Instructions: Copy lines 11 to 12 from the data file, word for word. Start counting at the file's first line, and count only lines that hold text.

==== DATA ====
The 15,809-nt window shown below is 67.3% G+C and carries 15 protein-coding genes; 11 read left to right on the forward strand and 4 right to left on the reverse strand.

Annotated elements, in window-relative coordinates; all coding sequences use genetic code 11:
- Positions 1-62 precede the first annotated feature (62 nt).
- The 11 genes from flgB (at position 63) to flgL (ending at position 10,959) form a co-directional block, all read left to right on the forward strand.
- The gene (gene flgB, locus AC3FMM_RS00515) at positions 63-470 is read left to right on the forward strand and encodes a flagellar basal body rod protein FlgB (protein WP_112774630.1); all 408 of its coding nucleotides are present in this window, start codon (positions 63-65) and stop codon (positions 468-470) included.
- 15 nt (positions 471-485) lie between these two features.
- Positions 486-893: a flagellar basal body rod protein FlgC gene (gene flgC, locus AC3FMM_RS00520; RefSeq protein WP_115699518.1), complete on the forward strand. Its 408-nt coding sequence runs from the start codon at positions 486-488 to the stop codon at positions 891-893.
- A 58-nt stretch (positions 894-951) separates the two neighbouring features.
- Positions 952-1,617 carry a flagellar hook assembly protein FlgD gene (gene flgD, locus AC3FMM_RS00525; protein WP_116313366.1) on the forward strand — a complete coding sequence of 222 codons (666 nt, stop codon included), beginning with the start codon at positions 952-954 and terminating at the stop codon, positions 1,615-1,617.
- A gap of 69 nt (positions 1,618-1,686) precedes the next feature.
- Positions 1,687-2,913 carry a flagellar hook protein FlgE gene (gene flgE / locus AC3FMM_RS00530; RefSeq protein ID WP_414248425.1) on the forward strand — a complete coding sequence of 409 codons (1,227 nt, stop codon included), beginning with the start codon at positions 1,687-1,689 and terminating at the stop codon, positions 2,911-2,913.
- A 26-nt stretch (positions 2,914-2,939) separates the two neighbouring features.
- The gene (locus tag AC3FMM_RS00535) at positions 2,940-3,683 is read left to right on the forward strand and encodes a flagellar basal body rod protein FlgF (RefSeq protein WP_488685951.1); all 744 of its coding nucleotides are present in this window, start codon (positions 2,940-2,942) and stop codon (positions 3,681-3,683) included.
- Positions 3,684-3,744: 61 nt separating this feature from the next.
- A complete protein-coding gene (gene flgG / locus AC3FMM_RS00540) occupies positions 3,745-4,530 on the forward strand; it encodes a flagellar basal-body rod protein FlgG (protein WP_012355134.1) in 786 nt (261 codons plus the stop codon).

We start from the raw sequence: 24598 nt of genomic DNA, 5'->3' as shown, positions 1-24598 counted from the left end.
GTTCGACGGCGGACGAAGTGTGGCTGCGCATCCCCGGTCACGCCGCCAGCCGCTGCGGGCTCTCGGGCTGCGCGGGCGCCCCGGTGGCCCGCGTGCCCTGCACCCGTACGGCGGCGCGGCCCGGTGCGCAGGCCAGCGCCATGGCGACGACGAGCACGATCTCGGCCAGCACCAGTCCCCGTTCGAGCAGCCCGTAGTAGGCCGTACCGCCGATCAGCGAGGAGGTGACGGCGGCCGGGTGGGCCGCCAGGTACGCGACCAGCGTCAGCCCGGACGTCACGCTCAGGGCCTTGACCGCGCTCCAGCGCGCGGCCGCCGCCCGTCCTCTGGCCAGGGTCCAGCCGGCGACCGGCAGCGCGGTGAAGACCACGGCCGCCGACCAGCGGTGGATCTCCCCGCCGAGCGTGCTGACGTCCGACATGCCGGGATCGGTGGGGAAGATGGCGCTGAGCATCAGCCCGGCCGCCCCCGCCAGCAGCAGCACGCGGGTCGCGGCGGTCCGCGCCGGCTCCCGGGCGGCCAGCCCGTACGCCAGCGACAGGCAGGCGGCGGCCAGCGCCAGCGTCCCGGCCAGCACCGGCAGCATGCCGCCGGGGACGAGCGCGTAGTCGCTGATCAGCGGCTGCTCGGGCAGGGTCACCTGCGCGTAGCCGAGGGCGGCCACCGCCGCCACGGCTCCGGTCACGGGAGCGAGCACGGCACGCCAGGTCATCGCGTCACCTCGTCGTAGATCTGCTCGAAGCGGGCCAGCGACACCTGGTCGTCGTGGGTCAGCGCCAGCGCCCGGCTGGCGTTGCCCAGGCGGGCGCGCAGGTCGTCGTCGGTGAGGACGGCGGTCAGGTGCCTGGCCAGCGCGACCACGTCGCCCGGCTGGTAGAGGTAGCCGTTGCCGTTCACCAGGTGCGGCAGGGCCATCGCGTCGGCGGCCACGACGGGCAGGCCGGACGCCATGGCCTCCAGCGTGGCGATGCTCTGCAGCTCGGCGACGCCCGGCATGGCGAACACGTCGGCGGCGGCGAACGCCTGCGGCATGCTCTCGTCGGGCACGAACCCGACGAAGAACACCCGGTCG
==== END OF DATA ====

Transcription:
- Positions 1,687-2,913 carry a flagellar hook protein FlgE gene (gene flgE / locus AC3FMM_RS00530; RefSeq protein ID WP_414248425.1) on the forward strand — a complete coding sequence of 409 codons (1,227 nt, stop codon included), beginning with the start codon at positions 1,687-1,689 and terminating at the stop codon, positions 2,911-2,913.
- A 26-nt stretch (positions 2,914-2,939) separates the two neighbouring features.